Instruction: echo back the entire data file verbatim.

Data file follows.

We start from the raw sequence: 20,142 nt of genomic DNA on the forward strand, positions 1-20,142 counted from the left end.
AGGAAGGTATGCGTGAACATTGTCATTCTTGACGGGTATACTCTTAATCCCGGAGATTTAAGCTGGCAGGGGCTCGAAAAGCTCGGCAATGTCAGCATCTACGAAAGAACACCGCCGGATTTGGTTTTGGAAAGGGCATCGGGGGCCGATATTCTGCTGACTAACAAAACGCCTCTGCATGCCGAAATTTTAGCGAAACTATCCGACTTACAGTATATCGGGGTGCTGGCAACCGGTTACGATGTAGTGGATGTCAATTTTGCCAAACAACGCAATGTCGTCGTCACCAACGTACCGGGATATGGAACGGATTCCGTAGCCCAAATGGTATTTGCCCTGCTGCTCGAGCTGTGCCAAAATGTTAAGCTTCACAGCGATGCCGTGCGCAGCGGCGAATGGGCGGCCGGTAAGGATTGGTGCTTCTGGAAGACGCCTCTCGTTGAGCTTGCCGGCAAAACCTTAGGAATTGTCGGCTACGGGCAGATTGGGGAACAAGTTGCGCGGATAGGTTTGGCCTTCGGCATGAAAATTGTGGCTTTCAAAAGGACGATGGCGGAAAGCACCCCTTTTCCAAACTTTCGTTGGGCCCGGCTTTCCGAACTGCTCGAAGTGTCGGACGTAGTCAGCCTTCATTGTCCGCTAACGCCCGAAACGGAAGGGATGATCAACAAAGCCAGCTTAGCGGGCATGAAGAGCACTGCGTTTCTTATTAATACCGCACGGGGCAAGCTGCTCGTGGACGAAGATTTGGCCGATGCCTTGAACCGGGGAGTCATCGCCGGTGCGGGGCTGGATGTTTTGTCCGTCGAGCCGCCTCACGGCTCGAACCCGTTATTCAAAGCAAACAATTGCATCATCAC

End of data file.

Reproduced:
We start from the raw sequence: 20,142 nt of genomic DNA on the forward strand, positions 1-20,142 counted from the left end.
AGGAAGGTATGCGTGAACATTGTCATTCTTGACGGGTATACTCTTAATCCCGGAGATTTAAGCTGGCAGGGGCTCGAAAAGCTCGGCAATGTCAGCATCTACGAAAGAACACCGCCGGATTTGGTTTTGGAAAGGGCATCGGGGGCCGATATTCTGCTGACTAACAAAACGCCTCTGCATGCCGAAATTTTAGCGAAACTATCCGACTTACAGTATATCGGGGTGCTGGCAACCGGTTACGATGTAGTGGATGTCAATTTTGCCAAACAACGCAATGTCGTCGTCACCAACGTACCGGGATATGGAACGGATTCCGTAGCCCAAATGGTATTTGCCCTGCTGCTCGAGCTGTGCCAAAATGTTAAGCTTCACAGCGATGCCGTGCGCAGCGGCGAATGGGCGGCCGGTAAGGATTGGTGCTTCTGGAAGACGCCTCTCGTTGAGCTTGCCGGCAAAACCTTAGGAATTGTCGGCTACGGGCAGATTGGGGAACAAGTTGCGCGGATAGGTTTGGCCTTCGGCATGAAAATTGTGGCTTTCAAAAGGACGATGGCGGAAAGCACCCCTTTTCCAAACTTTCGTTGGGCCCGGCTTTCCGAACTGCTCGAAGTGTCGGACGTAGTCAGCCTTCATTGTCCGCTAACGCCCGAAACGGAAGGGATGATCAACAAAGCCAGCTTAGCGGGCATGAAGAGCACTGCGTTTCTTATTAATACCGCACGGGGCAAGCTGCTCGTGGACGAAGATTTGGCCGATGCCTTGAACCGGGGAGTCATCGCCGGTGCGGGGCTGGATGTTTTGTCCGTCGAGCCGCCTCACGGCTCGAACCCGTTATTCAAAGCAAACAATTGCATCATCAC